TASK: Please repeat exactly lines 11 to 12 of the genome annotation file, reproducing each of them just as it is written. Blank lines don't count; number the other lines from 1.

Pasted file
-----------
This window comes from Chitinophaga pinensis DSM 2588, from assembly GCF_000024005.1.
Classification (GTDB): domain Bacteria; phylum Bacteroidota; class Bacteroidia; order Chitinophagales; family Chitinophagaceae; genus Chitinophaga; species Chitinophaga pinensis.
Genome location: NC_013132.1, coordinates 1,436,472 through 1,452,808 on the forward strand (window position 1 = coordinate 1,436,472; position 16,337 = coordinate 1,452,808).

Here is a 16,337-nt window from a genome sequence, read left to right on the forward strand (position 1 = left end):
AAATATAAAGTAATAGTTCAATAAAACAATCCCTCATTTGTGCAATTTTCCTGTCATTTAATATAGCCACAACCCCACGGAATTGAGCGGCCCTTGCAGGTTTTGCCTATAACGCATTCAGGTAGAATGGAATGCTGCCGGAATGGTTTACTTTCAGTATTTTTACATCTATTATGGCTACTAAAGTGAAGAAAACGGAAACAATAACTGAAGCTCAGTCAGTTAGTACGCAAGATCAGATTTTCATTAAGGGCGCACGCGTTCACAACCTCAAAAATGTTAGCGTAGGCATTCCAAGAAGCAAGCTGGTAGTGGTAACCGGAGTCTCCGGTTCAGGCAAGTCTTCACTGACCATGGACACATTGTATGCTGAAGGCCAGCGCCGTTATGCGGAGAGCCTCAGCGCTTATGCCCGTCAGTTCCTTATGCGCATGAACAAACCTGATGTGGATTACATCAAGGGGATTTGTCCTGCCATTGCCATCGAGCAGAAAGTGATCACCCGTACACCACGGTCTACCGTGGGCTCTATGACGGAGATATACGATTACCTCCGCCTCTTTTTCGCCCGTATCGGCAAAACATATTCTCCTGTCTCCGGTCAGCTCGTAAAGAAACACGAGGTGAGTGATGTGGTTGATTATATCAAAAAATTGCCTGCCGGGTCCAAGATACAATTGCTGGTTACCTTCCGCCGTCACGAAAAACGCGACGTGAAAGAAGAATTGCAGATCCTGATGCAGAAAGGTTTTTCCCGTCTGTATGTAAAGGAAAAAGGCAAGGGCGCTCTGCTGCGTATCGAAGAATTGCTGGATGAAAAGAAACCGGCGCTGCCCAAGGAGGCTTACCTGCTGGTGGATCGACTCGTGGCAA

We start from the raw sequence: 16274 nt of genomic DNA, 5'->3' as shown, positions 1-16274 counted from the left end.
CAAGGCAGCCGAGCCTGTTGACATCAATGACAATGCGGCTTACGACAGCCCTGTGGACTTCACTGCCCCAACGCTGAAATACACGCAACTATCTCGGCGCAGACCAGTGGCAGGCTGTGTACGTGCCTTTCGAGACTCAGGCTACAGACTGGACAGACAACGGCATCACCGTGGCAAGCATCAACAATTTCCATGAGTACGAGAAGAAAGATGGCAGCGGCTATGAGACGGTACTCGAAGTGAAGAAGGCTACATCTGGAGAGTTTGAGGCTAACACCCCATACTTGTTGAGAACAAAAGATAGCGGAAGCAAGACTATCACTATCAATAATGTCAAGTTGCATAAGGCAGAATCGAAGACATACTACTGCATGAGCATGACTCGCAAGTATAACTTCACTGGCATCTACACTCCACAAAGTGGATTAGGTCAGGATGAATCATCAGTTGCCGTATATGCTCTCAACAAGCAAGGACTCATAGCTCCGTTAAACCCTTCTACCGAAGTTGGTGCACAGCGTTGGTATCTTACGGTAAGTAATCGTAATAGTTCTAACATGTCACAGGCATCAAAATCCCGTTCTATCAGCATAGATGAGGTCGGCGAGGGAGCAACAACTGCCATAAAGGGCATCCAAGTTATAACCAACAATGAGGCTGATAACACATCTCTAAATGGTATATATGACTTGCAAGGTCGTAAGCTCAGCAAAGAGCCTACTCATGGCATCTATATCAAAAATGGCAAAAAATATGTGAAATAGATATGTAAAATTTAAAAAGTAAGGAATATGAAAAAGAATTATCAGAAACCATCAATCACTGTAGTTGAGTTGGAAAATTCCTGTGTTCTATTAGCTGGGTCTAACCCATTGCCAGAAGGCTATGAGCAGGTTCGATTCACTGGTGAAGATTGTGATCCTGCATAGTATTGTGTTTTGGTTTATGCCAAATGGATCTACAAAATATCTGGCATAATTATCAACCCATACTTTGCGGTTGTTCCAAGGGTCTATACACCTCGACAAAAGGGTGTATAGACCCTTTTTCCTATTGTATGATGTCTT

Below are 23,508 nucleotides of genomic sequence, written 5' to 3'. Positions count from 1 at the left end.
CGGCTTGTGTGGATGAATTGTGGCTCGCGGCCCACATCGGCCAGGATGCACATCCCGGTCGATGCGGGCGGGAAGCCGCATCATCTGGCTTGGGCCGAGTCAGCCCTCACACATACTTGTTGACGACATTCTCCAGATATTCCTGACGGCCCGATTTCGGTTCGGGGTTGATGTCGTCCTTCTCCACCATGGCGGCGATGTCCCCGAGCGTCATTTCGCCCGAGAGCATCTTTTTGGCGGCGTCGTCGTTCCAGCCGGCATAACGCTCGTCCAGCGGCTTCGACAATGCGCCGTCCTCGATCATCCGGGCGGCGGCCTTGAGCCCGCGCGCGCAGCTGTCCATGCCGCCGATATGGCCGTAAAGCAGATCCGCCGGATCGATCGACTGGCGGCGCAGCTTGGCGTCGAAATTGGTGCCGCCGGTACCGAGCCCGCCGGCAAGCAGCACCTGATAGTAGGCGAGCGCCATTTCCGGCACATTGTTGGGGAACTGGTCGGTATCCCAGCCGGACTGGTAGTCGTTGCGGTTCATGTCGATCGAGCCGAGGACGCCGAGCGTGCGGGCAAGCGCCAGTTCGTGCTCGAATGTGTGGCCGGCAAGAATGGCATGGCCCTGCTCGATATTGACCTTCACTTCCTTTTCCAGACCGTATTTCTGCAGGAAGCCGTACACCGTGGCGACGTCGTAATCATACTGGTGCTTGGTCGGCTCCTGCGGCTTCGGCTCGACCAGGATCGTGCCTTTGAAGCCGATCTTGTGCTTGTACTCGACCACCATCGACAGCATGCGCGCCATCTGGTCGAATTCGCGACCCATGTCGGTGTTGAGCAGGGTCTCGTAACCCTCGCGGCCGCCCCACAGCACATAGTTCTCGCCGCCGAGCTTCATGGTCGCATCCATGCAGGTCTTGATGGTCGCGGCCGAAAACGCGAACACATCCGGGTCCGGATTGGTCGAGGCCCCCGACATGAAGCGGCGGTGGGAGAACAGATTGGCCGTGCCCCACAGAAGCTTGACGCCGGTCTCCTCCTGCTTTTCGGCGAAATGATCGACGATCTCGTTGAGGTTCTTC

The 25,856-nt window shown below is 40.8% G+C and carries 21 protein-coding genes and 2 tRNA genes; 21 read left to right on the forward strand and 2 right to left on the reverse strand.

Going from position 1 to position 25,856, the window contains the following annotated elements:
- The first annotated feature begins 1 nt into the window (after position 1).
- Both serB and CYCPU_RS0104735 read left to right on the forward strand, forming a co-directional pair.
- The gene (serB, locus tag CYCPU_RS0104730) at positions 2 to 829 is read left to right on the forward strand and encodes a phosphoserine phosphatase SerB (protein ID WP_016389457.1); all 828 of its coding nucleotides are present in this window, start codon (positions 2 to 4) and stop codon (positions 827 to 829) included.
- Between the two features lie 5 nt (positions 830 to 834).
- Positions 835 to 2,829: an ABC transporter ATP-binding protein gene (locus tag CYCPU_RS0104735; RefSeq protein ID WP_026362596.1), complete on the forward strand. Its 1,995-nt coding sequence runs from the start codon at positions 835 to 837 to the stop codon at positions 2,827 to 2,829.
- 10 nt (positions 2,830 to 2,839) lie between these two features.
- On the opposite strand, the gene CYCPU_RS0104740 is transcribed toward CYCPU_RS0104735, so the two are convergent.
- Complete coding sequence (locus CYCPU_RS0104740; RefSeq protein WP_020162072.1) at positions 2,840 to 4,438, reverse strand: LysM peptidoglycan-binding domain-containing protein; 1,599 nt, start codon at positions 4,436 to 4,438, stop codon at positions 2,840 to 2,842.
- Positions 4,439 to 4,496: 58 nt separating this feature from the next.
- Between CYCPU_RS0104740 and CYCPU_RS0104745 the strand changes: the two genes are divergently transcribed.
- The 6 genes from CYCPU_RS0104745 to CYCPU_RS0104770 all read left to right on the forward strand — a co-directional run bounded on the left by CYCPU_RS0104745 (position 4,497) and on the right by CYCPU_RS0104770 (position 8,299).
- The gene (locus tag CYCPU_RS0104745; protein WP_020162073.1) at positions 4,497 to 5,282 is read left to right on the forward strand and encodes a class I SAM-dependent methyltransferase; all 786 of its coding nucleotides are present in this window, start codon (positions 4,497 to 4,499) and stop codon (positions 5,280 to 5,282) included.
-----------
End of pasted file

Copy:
Going from position 1 to position 25,856, the window contains the following annotated elements:
- The first annotated feature begins 1 nt into the window (after position 1).